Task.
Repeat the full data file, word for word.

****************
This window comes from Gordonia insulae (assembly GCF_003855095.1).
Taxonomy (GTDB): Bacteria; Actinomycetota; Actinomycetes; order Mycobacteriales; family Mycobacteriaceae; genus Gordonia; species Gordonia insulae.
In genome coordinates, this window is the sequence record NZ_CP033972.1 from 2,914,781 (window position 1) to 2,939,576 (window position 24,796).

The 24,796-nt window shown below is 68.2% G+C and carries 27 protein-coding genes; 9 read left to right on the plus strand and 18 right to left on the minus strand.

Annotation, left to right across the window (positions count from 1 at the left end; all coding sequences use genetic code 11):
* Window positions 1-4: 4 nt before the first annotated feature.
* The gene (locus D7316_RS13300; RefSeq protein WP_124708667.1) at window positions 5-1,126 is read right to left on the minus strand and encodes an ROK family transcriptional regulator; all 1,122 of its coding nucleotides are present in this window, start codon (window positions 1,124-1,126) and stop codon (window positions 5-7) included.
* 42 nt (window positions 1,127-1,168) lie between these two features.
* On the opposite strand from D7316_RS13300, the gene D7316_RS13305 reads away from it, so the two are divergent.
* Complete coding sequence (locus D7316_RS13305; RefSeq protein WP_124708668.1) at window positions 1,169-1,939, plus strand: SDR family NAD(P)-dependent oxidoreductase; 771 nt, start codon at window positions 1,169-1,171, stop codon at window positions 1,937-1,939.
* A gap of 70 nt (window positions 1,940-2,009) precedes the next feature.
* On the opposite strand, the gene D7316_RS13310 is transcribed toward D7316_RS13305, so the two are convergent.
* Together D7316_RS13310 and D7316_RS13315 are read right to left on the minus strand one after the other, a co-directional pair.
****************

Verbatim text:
This window comes from Gordonia insulae (assembly GCF_003855095.1).
Taxonomy (GTDB): Bacteria; Actinomycetota; Actinomycetes; order Mycobacteriales; family Mycobacteriaceae; genus Gordonia; species Gordonia insulae.
In genome coordinates, this window is the sequence record NZ_CP033972.1 from 2,914,781 (window position 1) to 2,939,576 (window position 24,796).

The 24,796-nt window shown below is 68.2% G+C and carries 27 protein-coding genes; 9 read left to right on the plus strand and 18 right to left on the minus strand.

Annotation, left to right across the window (positions count from 1 at the left end; all coding sequences use genetic code 11):
* Window positions 1-4: 4 nt before the first annotated feature.
* The gene (locus D7316_RS13300; RefSeq protein WP_124708667.1) at window positions 5-1,126 is read right to left on the minus strand and encodes an ROK family transcriptional regulator; all 1,122 of its coding nucleotides are present in this window, start codon (window positions 1,124-1,126) and stop codon (window positions 5-7) included.
* 42 nt (window positions 1,127-1,168) lie between these two features.
* On the opposite strand from D7316_RS13300, the gene D7316_RS13305 reads away from it, so the two are divergent.
* Complete coding sequence (locus D7316_RS13305; RefSeq protein WP_124708668.1) at window positions 1,169-1,939, plus strand: SDR family NAD(P)-dependent oxidoreductase; 771 nt, start codon at window positions 1,169-1,171, stop codon at window positions 1,937-1,939.
* A gap of 70 nt (window positions 1,940-2,009) precedes the next feature.
* On the opposite strand, the gene D7316_RS13310 is transcribed toward D7316_RS13305, so the two are convergent.
* Together D7316_RS13310 and D7316_RS13315 are read right to left on the minus strand one after the other, a co-directional pair.